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Ruxolitinib: a targeted treatment option for patients with polycythemia vera

Authors Vaddi K, Verstovsek S, Kiladjian J, Iesha L

Received 24 November 2015

Accepted for publication 24 February 2016

Published 12 May 2016 Volume 2016:6 Pages 7—19


Checked for plagiarism Yes

Review by Single-blind

Peer reviewer comments 2

Editor who approved publication: Professor David Dingli

Kris Vaddi,1 Srdan Verstovsek,2 Jean-Jacques Kiladjian3

1Drug Discovery, Incyte Corporation, Wilmington, DE, 2Department of Leukemia, The University of Texas MD Anderson Cancer Center, Houston, TX, USA; 3Clinical Investigations Center, Hôpital Saint-Louis et Université Paris Diderot, Paris, France

Abstract: Polycythemia vera (PV) is a chronic myeloproliferative neoplasm characterized by erythrocytosis and the presence of Janus kinase (JAK) 2V617F or similar mutations. This review summarizes the pathophysiology of PV, the challenges associated with traditional treatment options, and the scientific rationale and supportive clinical evidence for targeted therapy with ruxolitinib. Accumulating evidence indicates that activating mutations in JAK2 drive the PV disease state. Traditional PV treatment strategies, including aspirin, phlebotomy, and cytoreductive agents such as hydroxyurea, provide clinical benefits for some but not all patients and may not adequately treat PV-related symptoms. Furthermore, traditional treatment approaches are associated with potential side effects that may limit their usage and lead some patients to discontinue the treatment. Ruxolitinib is an orally available small-molecule tyrosine kinase inhibitor that is a potent and selective inhibitor of JAK1/JAK2. Ruxolitinib is approved in the US for patients with PV with an inadequate response or intolerance to hydroxyurea and in Europe for adults with PV who are resistant to or intolerant of hydroxyurea. In the Phase III RESPONSE registration trial, ruxolitinib was superior to the best available therapy in patients with PV who were resistant to or intolerant of hydroxyurea in controlling hematocrit levels, reducing spleen volume, and improving PV-related symptoms and quality-of-life measures. The most common nonhematologic adverse events in ruxolitinib-treated patients were headache, diarrhea, pruritus, and fatigue in the RESPONSE trial; hematologic adverse events were primarily grade 1 or 2. In the Phase IIIb nonregistration RELIEF trial, there were nonsignificant trends toward an improved symptom control in patients with PV on a stable hydroxyurea dose who were generally well controlled but reported disease-associated symptoms and switched to ruxolitinib vs those who continued hydroxyurea therapy. Updated treatment guidelines will be important for educating physicians about the role of ruxolitinib in the treatment of patients with PV.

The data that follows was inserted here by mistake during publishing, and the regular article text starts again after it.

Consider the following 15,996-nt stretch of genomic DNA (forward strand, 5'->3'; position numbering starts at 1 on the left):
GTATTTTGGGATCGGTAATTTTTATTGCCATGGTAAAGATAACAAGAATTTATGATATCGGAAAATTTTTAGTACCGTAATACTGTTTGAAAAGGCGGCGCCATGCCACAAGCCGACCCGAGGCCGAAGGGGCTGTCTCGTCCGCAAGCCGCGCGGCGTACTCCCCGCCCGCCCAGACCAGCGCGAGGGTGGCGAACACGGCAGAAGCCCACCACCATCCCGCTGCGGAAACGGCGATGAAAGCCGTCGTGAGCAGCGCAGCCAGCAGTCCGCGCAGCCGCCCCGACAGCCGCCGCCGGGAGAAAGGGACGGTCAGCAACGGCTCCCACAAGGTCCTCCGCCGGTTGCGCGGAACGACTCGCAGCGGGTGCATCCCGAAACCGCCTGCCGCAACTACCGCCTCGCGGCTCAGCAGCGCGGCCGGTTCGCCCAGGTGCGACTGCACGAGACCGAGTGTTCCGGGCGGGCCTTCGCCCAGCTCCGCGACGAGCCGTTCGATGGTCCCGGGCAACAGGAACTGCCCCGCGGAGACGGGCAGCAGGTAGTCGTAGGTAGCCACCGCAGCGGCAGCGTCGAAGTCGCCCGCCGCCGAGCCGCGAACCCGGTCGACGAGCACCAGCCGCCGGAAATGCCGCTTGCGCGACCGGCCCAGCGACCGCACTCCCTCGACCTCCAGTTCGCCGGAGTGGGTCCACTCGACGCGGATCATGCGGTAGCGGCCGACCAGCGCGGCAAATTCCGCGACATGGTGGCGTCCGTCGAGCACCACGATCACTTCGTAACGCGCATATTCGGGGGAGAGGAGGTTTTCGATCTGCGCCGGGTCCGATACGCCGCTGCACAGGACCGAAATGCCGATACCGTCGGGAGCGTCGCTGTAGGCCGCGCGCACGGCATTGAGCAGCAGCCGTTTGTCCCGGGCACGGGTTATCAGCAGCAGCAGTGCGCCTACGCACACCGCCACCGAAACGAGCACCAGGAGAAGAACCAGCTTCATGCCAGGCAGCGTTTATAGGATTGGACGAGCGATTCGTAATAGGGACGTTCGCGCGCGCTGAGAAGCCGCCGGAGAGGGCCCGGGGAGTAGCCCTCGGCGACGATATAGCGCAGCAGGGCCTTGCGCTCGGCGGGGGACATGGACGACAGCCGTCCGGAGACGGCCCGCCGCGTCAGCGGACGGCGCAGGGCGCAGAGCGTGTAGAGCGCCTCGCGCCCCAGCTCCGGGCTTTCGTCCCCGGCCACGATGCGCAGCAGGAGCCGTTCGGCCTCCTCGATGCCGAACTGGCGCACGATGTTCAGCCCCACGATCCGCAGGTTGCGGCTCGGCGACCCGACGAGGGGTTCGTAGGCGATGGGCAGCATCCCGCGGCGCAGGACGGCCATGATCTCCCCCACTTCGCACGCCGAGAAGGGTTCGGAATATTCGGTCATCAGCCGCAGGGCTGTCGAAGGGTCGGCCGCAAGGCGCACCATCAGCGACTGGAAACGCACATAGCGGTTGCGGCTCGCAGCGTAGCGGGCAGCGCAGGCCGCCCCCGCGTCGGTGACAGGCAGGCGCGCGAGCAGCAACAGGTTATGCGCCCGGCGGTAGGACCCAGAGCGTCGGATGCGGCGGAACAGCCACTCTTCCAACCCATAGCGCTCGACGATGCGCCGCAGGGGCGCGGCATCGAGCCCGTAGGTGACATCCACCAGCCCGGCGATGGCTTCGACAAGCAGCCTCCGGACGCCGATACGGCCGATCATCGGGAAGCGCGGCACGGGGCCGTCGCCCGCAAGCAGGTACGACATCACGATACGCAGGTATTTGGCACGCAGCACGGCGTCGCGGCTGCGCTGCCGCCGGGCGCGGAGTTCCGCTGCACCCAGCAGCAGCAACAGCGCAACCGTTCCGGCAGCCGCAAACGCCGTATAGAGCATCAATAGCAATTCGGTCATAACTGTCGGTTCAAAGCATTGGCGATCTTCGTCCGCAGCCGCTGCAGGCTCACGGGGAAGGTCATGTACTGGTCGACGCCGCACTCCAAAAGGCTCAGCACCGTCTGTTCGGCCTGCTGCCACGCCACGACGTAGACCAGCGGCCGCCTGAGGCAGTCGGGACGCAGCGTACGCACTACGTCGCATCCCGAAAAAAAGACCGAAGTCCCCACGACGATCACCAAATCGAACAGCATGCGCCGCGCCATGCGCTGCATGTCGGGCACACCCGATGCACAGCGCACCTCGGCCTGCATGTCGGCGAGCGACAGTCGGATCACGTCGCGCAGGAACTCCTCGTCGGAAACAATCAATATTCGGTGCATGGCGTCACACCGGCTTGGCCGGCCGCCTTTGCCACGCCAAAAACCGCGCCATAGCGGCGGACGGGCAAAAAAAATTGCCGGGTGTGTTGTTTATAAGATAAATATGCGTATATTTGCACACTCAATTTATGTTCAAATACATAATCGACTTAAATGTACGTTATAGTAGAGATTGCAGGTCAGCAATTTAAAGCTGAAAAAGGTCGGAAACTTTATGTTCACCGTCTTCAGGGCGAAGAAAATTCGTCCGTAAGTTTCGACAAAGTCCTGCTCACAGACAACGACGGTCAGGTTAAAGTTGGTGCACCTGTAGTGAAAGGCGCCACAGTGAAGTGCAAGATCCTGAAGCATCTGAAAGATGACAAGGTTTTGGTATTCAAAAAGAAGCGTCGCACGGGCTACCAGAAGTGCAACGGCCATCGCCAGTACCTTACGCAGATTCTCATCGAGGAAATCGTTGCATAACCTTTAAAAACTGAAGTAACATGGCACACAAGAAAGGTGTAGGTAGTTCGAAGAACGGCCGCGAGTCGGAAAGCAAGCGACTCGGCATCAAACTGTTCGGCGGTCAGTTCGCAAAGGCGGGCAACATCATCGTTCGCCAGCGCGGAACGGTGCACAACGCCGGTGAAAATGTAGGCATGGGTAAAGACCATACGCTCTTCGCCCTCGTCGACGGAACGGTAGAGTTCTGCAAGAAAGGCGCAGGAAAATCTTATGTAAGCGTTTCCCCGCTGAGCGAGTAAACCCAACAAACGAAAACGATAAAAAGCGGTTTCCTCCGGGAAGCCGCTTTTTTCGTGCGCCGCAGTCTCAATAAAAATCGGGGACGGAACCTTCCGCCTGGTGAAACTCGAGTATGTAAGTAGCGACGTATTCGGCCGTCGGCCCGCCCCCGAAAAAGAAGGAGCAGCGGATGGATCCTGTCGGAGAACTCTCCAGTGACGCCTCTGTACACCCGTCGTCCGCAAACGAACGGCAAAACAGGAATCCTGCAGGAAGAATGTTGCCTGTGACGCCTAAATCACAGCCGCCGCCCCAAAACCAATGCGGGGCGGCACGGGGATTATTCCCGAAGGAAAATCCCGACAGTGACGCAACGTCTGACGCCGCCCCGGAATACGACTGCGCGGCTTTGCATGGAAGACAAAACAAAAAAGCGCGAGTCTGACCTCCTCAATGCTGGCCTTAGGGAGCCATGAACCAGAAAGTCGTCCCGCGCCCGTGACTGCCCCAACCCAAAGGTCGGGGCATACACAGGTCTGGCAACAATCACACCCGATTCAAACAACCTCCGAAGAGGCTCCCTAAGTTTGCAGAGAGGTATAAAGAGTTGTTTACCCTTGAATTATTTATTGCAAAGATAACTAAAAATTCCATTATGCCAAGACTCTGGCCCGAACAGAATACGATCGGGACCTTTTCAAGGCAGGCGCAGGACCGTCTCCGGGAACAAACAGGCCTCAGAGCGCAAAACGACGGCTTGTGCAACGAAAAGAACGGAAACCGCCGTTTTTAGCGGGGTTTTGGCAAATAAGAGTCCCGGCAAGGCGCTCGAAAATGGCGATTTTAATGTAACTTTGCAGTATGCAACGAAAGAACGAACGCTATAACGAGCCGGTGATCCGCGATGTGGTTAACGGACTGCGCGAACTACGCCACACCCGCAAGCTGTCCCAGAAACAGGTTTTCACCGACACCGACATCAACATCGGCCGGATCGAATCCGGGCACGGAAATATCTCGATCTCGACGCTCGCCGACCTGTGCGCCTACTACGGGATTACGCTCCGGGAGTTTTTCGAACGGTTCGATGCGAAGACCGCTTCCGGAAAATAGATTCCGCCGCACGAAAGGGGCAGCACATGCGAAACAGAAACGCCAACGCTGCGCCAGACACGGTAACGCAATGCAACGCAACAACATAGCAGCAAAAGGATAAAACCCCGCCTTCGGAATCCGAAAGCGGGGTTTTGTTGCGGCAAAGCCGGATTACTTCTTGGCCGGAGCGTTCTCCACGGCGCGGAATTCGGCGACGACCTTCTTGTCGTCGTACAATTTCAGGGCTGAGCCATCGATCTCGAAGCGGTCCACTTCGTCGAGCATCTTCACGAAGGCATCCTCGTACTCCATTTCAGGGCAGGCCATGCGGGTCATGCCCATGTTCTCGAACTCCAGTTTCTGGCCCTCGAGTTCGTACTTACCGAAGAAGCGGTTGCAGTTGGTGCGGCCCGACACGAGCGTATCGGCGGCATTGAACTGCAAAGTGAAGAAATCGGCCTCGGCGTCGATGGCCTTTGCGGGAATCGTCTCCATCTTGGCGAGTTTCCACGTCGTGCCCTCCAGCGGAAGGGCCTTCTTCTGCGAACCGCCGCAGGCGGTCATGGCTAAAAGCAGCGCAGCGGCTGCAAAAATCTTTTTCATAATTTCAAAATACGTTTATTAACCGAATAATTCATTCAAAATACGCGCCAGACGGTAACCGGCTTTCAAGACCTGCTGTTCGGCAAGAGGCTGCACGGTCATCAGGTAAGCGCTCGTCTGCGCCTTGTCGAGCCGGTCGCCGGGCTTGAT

Keywords: myeloproliferative disorder, polycythemia vera, Janus kinase inhibitor

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